For longer-term loans with account access or non-purchase money security interests in vehicles, the proposal also involves lender choice. Option 1: As in the case of short-term loans, under this proposal, lenders would be required to make reasonable, good-faith determinations that the consumer has the ability to repay without re-borrowing or defaulting. The “presumption of inability to repay” will apply to refinancing transactions or longer-term loans with a balloon payment, for example. These presumptions are rebuttable if certain criteria are met. Option 2: Lenders would be allowed to circumvent the ability-to-repay determination procedures if (a) the loan satisfies the National Credit Union Administration’s Payday Alternative Loan program requirements and some additional criteria, or (b) the loan has payments below a certain ratio and satisfies other conditions.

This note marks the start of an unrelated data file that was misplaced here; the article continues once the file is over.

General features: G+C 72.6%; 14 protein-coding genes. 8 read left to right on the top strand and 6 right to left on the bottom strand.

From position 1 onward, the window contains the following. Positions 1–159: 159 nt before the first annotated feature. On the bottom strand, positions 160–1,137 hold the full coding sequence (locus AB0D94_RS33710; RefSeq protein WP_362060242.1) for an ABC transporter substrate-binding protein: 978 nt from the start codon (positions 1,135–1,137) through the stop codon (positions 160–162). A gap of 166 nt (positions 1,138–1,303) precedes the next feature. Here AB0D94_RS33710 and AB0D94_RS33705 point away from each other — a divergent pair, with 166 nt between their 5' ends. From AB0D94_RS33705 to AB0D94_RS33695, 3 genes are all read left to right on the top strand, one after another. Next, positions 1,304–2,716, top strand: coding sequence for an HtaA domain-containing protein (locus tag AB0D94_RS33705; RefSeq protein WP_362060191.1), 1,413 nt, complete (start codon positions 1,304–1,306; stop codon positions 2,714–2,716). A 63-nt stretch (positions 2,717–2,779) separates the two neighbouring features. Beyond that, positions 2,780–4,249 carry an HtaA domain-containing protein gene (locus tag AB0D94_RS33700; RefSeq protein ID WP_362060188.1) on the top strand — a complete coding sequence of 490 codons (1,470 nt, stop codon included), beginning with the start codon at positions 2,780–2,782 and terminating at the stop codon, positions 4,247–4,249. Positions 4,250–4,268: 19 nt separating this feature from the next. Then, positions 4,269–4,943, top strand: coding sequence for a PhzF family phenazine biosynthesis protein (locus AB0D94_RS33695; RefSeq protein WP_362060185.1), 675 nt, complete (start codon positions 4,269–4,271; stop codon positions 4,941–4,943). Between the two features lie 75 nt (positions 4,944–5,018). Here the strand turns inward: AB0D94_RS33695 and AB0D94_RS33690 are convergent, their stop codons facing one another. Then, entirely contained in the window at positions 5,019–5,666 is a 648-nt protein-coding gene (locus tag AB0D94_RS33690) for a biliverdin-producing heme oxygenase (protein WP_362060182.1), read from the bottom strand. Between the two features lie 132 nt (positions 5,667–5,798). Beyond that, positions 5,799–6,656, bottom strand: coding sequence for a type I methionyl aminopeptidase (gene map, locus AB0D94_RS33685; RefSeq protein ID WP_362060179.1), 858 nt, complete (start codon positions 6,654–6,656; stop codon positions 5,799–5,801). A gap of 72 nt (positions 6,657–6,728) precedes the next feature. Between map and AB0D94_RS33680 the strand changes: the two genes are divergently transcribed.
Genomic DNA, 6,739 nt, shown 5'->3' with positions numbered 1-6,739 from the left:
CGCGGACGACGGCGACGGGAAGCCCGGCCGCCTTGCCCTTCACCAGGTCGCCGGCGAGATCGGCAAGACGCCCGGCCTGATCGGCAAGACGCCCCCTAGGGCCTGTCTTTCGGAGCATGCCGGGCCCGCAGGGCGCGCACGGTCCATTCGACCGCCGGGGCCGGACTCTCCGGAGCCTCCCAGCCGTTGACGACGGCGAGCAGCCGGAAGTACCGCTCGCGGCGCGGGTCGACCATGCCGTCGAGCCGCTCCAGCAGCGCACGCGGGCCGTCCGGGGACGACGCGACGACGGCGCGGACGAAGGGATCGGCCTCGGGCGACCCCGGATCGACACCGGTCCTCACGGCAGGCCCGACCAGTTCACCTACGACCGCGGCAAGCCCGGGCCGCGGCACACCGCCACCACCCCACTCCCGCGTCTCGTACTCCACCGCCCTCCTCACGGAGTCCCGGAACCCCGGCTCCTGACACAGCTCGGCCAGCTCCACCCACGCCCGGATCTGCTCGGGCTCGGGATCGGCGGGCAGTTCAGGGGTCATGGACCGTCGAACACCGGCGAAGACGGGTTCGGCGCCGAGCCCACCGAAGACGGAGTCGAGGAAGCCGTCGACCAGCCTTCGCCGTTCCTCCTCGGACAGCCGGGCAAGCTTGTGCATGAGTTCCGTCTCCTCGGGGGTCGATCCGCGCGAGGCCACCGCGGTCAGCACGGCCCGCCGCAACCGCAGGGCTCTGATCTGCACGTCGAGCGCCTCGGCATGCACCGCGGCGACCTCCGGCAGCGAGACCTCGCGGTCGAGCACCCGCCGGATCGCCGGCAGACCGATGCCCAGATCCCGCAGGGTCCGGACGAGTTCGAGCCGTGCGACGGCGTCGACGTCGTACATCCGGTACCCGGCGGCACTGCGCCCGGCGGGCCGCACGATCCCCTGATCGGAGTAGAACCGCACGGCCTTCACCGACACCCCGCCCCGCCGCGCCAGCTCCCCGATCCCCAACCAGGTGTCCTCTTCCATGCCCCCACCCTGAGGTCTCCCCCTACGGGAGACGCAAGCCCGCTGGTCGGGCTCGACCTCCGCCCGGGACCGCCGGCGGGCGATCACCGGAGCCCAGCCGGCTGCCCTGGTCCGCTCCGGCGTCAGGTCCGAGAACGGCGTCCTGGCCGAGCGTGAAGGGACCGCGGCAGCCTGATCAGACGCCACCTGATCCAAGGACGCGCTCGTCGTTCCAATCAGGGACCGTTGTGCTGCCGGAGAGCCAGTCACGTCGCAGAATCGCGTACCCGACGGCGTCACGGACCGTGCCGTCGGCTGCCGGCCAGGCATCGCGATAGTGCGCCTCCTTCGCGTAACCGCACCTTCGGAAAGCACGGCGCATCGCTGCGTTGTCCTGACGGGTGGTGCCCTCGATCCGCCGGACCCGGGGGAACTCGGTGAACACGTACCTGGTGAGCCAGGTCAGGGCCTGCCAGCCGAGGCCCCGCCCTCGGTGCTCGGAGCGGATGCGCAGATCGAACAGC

For collections practices (for both short-term or longer-term credit products), the proposed rules include (a) requiring lenders to give consumers three business-days advance notice before submitting a transaction to a bank, credit union or prepaid account for payment and (b) after two unsuccessful, consecutive attempts have been made to collect payment from a consumer’s account, prohibiting lenders from making any further attempts to collect from the account unless a new authorization is executed by the consumer.

5.       What is the CFPB’s rationale for commencing payday loan rulemaking?

As noted in the Introduction to today’s proposals, the CFPB “is concerned that too often in these markets lenders can create the conditions to succeed even where the consumer fails, upending notions of traditional lending based on mutual risk and aligned incentives.” It goes on to explain the CFPB’s concern that “unaffordable loans cause substantial injury to consumers by spurring extended sequences of reborrowing, bank account fees and closures, vehicle repossessions, collections, and various other harms.” The CFPB may also be seeking an opportunity to more formally demonstrate its authority under the abusiveness standard, addressing prior criticisms that the CFPB was demonstrating that authority by enforcement actions rather than by rulemaking.